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There was a bit of a discussion/debate about this portion of our hike.  We could either scale the 40-foot Papago Wall and then navigate Papago Slide back down to another beach which would take close to an hour total to tackle – or – we could float our packs on our inflated sleeping pads and walk them down the river about 70-feet to the next beach.  Either route would lead to the same destination… with the water option looking like a lot less work.  I am sure that whatever time would have saved doing the water option was obliterated by how much time we spent discussing both options.  It was finally decided that we would tackle Papago because the water was too cold and because the water option was too unpredictable.  As it turned out… Papago Wall and Papago Slide were pretty cool to navigate.  We took a break at Hance Rapids before hiking back to our Hance Creek destination.  We had lunch, did some cooling off in the river, and pumped some water before we began our biggest ascent of the day.

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This portion of our hike, from Hance Rapids to Hance Creek, was the best and longest portion of our hike.  While there were spectacular, unbelievable, astounding views all around us… it seemed as if we would never make it to Hance Creek.  Even more… I seriously wondered if Hance Creek would even have water.  Every single saddle that we went over and every single bend that we turned was evidence of dry creek after dry creek.  If it wasn’t for the views and two separate picture-taking diversions I may have gone crazy.  Anyway, check out these pictures.  The panorama was almost, almost, almost as epic as our panorama from 50 Mountain in Glacier… both extraordinary in their own unique way.  Wow!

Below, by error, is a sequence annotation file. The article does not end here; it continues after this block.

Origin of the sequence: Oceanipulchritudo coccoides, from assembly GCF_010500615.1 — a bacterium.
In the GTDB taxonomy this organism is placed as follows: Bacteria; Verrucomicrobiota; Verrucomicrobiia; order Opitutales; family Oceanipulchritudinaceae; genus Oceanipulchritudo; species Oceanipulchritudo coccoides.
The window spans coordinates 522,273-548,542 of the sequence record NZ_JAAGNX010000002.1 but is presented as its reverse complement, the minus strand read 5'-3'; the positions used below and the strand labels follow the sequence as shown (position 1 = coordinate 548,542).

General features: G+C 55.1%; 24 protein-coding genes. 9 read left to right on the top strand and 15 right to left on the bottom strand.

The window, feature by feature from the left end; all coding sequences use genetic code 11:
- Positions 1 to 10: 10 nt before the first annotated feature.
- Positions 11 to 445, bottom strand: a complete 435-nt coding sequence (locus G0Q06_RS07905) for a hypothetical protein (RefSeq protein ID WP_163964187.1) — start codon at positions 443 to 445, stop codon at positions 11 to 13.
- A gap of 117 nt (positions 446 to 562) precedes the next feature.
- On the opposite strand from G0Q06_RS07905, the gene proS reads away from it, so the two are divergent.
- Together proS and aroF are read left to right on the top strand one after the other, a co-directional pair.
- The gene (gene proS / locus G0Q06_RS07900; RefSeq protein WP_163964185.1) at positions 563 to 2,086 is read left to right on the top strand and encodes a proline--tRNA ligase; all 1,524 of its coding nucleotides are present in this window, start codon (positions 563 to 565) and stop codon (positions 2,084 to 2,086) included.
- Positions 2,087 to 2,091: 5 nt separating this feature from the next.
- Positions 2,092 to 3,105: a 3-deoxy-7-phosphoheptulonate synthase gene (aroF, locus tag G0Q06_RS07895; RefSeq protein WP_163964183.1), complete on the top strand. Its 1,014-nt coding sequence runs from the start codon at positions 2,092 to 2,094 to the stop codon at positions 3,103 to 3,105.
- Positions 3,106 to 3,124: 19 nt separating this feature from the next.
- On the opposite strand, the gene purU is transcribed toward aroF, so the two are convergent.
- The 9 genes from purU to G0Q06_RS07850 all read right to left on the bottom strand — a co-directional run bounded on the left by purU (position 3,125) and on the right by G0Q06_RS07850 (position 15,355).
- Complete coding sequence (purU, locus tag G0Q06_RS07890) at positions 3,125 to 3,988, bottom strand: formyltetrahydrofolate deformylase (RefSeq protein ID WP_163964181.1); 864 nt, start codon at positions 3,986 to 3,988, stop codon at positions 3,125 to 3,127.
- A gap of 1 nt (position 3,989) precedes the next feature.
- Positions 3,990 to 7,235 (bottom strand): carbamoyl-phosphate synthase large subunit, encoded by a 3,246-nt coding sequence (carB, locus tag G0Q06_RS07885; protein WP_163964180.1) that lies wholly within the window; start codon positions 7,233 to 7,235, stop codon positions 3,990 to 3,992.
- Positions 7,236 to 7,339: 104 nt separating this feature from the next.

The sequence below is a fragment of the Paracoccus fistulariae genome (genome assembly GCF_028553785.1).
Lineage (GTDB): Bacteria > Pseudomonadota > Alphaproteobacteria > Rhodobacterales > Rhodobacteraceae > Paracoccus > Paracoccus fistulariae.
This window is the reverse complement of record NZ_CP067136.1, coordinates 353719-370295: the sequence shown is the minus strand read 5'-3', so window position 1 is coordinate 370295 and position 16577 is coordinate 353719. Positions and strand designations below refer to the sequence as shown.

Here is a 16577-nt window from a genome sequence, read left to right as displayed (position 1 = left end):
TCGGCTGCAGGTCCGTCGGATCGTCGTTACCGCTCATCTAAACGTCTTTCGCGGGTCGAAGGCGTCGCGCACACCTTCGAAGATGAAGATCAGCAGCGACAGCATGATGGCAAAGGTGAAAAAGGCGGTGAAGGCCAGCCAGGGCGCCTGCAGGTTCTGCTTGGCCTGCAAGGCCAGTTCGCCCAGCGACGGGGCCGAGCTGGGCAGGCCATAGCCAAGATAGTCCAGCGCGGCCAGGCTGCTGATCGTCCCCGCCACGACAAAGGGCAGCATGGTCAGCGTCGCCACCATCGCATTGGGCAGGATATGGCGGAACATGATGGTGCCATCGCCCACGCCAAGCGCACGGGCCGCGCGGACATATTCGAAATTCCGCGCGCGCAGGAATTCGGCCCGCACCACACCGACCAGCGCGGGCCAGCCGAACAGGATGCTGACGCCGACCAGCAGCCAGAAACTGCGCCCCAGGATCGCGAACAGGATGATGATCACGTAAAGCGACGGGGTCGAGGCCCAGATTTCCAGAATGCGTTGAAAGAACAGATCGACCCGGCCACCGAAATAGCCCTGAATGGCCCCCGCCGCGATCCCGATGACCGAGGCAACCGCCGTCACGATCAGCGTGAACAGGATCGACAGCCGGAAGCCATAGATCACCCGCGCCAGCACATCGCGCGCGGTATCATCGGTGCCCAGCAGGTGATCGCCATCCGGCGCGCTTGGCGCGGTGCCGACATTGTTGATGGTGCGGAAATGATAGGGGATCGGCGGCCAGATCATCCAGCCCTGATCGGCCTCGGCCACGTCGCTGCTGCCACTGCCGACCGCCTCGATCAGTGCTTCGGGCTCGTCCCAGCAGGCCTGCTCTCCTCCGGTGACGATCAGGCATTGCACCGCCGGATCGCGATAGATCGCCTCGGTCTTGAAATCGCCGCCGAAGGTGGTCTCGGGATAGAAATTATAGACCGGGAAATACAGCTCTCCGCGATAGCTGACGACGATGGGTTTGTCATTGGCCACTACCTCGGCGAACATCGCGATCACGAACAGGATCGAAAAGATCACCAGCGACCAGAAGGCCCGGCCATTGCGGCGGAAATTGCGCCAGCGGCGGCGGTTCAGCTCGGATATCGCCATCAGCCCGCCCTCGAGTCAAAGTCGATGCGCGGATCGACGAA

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As it turned out, Hance Creek did have water.  When we were about a quarter mile away we saw this lush, green habitat right in the middle of this rocky, dry arid canyon.  We knew water was near.  And as we drew closer to Hance Creek we began to hear the cadence of frogs beginning to come out for the night.  We knew we were entering a strange ecosystem… but we just didn’t know how strange.  We dropped the packs and set up the tents.  We were spent.  But we also had to pump water because most or all of us were dry and we were also very hungry.  Upon examining the 2-inch deep creek that moved just enough to keep it from being stagnate… we saw hundreds of tadpoles in the water and dozens of frogs making their debut for the night.  Their roar was louder than their size.  They could really belt it out.  It wasn’t five minutes into pumping that one of the guys began to yell that white mice were attacking our packs.  Upon investigation, the mice had chewed through two packs and were looking for food.  Being that our food was already secure, the mice only found wrappers.  But their deed was already done.  They made holes and pooped around the packs.  All they could do was watch us while we ate our warm meals… and they did.

Our hike for the next day would take us up to Horseshoe Mesa and, surprisingly, out of the canyon to Grandview Point.  We ended up forgoing our stay on Horseshoe Mesa and opting to make the final push out in one day.

For the first post in this series click here.

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Escalante Route (Grand Canyon NP)- Tanner to Escalante Creek Mouth

Tanner Rapids to Escalante Creek Mouth

Total Mileage- 8.6 miles

Total Elevation Gain- 1200 feet

Total Elevation Loss- 1200 feet

Route on Map - Day 2